2008 Charley Toomey 7-7 6-1 1st NCAA Division I First Round
2009 Charley Toomey 9-5 6-1 T-1st
2010 Charley Toomey 9-5 6-1 2nd NCAA Division I First Round
2011 Charley Toomey 8-5 4-2 2nd
2012 Charley Toomey 18-1 6-0 1st NCAA Division I Champion
2013 Charley Toomey 11-5 6-1 T-1st NCAA Division I First Round
Charley Toomey (Patriot League) (2014–Present)
2014 Charley Toomey 15-2 8-0 1st NCAA Division I First Round
2015 Charley Toomey 7-8 5-3 T-3rd
2016 Charley Toomey 14-4 7-1 T-1st NCAA Division I Final Four
2017 Charley Toomey 10-6 6-2 T-1st NCAA Division I First Round
2018 Charley Toomey 13-4 7-1 T-1st NCAA Division I Quarterfinals
2019 Charley Toomey 12-5 7-1 1st NCAA Division I Quarterfinals
Charley Toomey: 146-69 84-18
Total: 533-406-7

      National champion         Postseason invitational champion  
      Conference regular season champion         Conference regular season and conference tournament champion
      Division regular season champion       Division regular season and conference tournament champion
      Conference tournament champion

PlayersEdit

The Greyhounds have graduated many All-American players: thirteen first team, twenty five second team, eighteen third team, and sixty eight honorable mentions. Many have also played professionally. There have been twenty three National Lacrosse League players and twelve Major League Lacrosse players.[6]

Alumni in the MLLEdit

The following Loyola lacrosse players are currently or have played Major League Lacrosse.

Player Year Team
Matt Shearer 2001–02 Baltimore
Matt Dwan 2001–03 Baltimore
Mike Batista 2001–06 Boston
Jamie Hanford 2001–06 Bridgeport, Baltimore, New Jersey
Gewas Schindler 2003–04 Rochester
Steve Brundage 2006 Chicago
Paul Cantabene 2001–06 Baltimore
Mark Frye 2001–07 Baltimore, Washington
Tim Goettelmann 2001–10 Long Island
Dan Kallaugher 2007–09 Chicago
Tim McGeeney 2001–active Baltimore
Gavin Prout 2001–active Baltimore, Rochester, Toronto
Bobby Horsey 2004–active New York, Philadelphia
Greg Leonard 2008 Washington
Paul Richards 2008–active Washington
Shane Koppens 2009–active Denver
P.T. Ricci 2009–active Washington, Chesapeake, Boston

ReferencesEdit

General
  • "2008 Men's Lacrosse Media Guide". Loyola College. Retrieved 2008-11-11.
  • "Official Men's Lacrosse Homepage". Loyola College. Retrieved 2008-11-11.
Specific
  1. ^ "Athletic Communications - Logos". Retrieved December 20, 2017.
  2. ^ "Loyola Maryland Becomes First ECAC Lacrosse League Member to Win National Championship," ECAC Lacrosse League, Monday, May 28, 2012. Archived August 1, 2012, at the Wayback Machine
  3. ^ a b c "NCAA CHAMPS! Loyola Wins First NCAA Lacrosse Title, 9–3, Over Terps," Loyola University Maryland Athletics, Monday, May 28, 2012.
  4. ^ a b Wallace, William N. (May 28, 1990). "Eager Loyola Set To Face Syracuse". New York Times. Retrieved 2008-11-11. Loyola, a Jesuit college of 3,000 undergraduates (updated), has little athletic tradition. No Greyhound team has ever played for a Division I championship; lacrosse moved to the Division I level only eight years ago.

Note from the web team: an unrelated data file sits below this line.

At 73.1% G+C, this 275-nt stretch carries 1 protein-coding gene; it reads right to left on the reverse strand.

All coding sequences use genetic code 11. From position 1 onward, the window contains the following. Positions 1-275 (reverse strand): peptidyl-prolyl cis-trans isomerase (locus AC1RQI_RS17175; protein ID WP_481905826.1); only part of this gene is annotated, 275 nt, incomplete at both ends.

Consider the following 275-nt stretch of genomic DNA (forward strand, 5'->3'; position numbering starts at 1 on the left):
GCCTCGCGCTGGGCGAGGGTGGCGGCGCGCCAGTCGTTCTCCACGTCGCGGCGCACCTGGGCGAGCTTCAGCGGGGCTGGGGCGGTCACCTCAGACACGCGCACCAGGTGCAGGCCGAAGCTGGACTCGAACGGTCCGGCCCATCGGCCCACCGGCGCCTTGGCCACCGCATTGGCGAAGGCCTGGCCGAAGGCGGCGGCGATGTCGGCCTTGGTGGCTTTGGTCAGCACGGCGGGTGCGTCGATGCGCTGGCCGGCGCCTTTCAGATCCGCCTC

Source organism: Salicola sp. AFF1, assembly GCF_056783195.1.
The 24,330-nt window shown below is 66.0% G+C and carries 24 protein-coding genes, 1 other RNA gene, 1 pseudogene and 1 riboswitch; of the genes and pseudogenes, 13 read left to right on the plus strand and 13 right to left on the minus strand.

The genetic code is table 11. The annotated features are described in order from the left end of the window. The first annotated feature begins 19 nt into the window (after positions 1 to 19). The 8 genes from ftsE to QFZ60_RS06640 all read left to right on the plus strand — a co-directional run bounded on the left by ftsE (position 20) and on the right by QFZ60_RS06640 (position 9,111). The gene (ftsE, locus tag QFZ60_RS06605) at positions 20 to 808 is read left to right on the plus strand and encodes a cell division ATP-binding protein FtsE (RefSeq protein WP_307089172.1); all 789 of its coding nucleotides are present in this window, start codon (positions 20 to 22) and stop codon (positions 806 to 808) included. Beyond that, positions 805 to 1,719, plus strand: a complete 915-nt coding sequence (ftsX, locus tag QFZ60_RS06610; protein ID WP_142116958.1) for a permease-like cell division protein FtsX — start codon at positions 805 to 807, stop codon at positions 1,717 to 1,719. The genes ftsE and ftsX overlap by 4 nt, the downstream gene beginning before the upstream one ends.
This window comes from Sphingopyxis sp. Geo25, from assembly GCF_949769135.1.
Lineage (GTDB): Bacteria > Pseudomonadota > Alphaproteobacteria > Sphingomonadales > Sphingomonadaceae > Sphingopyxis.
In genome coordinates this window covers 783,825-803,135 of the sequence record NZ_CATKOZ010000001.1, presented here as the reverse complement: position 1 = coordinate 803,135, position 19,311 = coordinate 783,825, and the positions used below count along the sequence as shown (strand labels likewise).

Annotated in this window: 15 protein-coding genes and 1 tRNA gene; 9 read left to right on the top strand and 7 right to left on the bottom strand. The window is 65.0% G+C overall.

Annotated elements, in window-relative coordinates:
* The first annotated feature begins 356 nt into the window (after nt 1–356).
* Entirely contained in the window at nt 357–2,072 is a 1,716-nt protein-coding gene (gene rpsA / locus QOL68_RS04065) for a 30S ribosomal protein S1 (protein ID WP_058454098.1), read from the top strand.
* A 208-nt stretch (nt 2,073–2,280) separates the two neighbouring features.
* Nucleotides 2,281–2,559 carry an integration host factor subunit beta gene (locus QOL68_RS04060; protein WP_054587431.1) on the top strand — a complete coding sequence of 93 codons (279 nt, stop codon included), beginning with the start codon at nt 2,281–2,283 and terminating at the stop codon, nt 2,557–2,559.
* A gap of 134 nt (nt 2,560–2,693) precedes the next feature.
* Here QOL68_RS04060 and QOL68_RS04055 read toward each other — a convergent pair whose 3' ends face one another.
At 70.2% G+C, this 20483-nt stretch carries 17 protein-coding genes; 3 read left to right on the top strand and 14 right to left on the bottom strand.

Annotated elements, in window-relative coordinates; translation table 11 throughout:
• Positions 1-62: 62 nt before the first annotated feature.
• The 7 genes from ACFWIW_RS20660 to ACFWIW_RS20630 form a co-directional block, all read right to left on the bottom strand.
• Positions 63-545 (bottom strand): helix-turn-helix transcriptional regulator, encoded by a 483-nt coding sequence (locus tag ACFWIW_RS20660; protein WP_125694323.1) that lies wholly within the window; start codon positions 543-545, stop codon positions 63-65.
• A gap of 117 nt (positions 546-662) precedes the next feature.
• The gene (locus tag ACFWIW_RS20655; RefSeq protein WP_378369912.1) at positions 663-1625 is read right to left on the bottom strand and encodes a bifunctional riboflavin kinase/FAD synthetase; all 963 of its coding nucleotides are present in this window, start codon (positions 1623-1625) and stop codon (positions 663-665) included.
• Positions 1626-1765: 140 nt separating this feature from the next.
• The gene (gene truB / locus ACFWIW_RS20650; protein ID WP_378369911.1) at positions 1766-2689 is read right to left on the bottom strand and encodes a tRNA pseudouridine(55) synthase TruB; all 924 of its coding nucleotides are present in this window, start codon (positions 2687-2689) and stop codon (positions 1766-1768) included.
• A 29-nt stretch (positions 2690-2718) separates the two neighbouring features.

5. ^ "About Loyola". Loyola College. Retrieved 2008-11-11. Loyola enrolls 3,500 undergraduate and 2,600 graduate students
  6. ^ a b Media Guide, pg 48
  7. ^ Preston, Mike (2006-05-03). "Loyola on Bubble as Hopkins Pops In". Accessmylibrary.com. The Baltimore Sun. Retrieved 2008-10-21.
  8. ^ a b c d "Loyola Men's Lacrosse Year-By-Year Records". Loyola University Maryland. Archived from the original on 2011-07-13. Retrieved 2009-12-31.
  9. ^ "NCAA Lacrosse Division I Results / Records" (pdf). NCAA. p. 3 (51). Retrieved 24 April 2014.
  10. ^ "Syracuse Loses Lacrosse Title". The New York Times. 1995-06-11. Retrieved 2010-05-11.
  11. ^ Wallace, William N. (May 13, 1999). "Loyola Has Tough Road". New York Times. Retrieved 2008-11-11.
  12. ^ Media Guide, pg 43
  13. ^ "Loyola to Play Duke in First Round of NCAA Tournament". ECACSports.com. May 4, 2008. Retrieved 2008-05-21.
  14. ^ "Archived copy". Archived from the original on 2009-02-09. Retrieved 2009-02-07.CS1 maint: archived copy as title (link)
  15. ^ http://www.baltimoresun.com/sports/college/lacrosse/bal-sp.mendraw04may04,0,3410512.story
  16. ^ http://weblogs.baltimoresun.com/sports/lacrosse/blog/2009/05/postscript_from_loyola_at_john.html
  17. ^ http://www.baltimoresun.com/sports/college/lacrosse/bal-sp.preston04may04,0,1823874.column
  18. ^ "Last Second Overtime Goal Lifts No. 10 Hopkins Over No. 1 Men's Lax," Loyola University Maryland Athletics, Saturday, April 28, 2012.
  19. ^ "Sawyer Named Tewaaraton Award Finalist," Loyola University Maryland Athletics, Thursday, May 10, 2012.